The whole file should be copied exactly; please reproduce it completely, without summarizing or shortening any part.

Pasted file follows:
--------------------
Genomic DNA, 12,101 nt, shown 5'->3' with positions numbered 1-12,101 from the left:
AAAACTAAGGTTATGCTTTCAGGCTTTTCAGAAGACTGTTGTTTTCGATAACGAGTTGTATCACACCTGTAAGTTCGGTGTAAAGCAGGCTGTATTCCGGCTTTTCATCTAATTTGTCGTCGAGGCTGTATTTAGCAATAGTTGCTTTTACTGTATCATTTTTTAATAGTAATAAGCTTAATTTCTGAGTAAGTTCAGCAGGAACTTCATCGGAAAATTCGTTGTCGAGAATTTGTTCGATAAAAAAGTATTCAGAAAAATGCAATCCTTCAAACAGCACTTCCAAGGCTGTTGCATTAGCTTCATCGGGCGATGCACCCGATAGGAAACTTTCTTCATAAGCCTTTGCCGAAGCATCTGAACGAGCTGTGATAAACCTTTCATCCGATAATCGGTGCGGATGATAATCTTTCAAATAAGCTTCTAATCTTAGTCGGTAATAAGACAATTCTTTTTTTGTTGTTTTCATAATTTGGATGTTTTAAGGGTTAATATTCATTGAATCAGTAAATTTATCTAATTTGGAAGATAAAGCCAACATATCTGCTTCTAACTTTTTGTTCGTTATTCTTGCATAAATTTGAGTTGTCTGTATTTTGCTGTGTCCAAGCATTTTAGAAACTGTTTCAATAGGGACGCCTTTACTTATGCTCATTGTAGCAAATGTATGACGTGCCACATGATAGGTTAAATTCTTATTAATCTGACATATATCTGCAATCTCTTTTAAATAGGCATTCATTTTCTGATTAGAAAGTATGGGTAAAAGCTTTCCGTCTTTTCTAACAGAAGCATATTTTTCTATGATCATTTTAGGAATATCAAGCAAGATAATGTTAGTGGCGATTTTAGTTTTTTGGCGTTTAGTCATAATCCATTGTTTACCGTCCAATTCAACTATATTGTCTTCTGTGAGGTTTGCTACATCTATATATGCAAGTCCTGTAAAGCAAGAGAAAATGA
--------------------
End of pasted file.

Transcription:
Genomic DNA, 12,101 nt, shown 5'->3' with positions numbered 1-12,101 from the left:
AAAACTAAGGTTATGCTTTCAGGCTTTTCAGAAGACTGTTGTTTTCGATAACGAGTTGTATCACACCTGTAAGTTCGGTGTAAAGCAGGCTGTATTCCGGCTTTTCATCTAATTTGTCGTCGAGGCTGTATTTAGCAATAGTTGCTTTTACTGTATCATTTTTTAATAGTAATAAGCTTAATTTCTGAGTAAGTTCAGCAGGAACTTCATCGGAAAATTCGTTGTCGAGAATTTGTTCGATAAAAAAGTATTCAGAAAAATGCAATCCTTCAAACAGCACTTCCAAGGCTGTTGCATTAGCTTCATCGGGCGATGCACCCGATAGGAAACTTTCTTCATAAGCCTTTGCCGAAGCATCTGAACGAGCTGTGATAAACCTTTCATCCGATAATCGGTGCGGATGATAATCTTTCAAATAAGCTTCTAATCTTAGTCGGTAATAAGACAATTCTTTTTTTGTTGTTTTCATAATTTGGATGTTTTAAGGGTTAATATTCATTGAATCAGTAAATTTATCTAATTTGGAAGATAAAGCCAACATATCTGCTTCTAACTTTTTGTTCGTTATTCTTGCATAAATTTGAGTTGTCTGTATTTTGCTGTGTCCAAGCATTTTAGAAACTGTTTCAATAGGGACGCCTTTACTTATGCTCATTGTAGCAAATGTATGACGTGCCACATGATAGGTTAAATTCTTATTAATCTGACATATATCTGCAATCTCTTTTAAATAGGCATTCATTTTCTGATTAGAAAGTATGGGTAAAAGCTTTCCGTCTTTTCTAACAGAAGCATATTTTTCTATGATCATTTTAGGAATATCAAGCAAGATAATGTTAGTGGCGATTTTAGTTTTTTGGCGTTTAGTCATAATCCATTGTTTACCGTCCAATTCAACTATATTGTCTTCTGTGAGGTTTGCTACATCTATATATGCAAGTCCTGTAAAGCAAGAGAAAATGA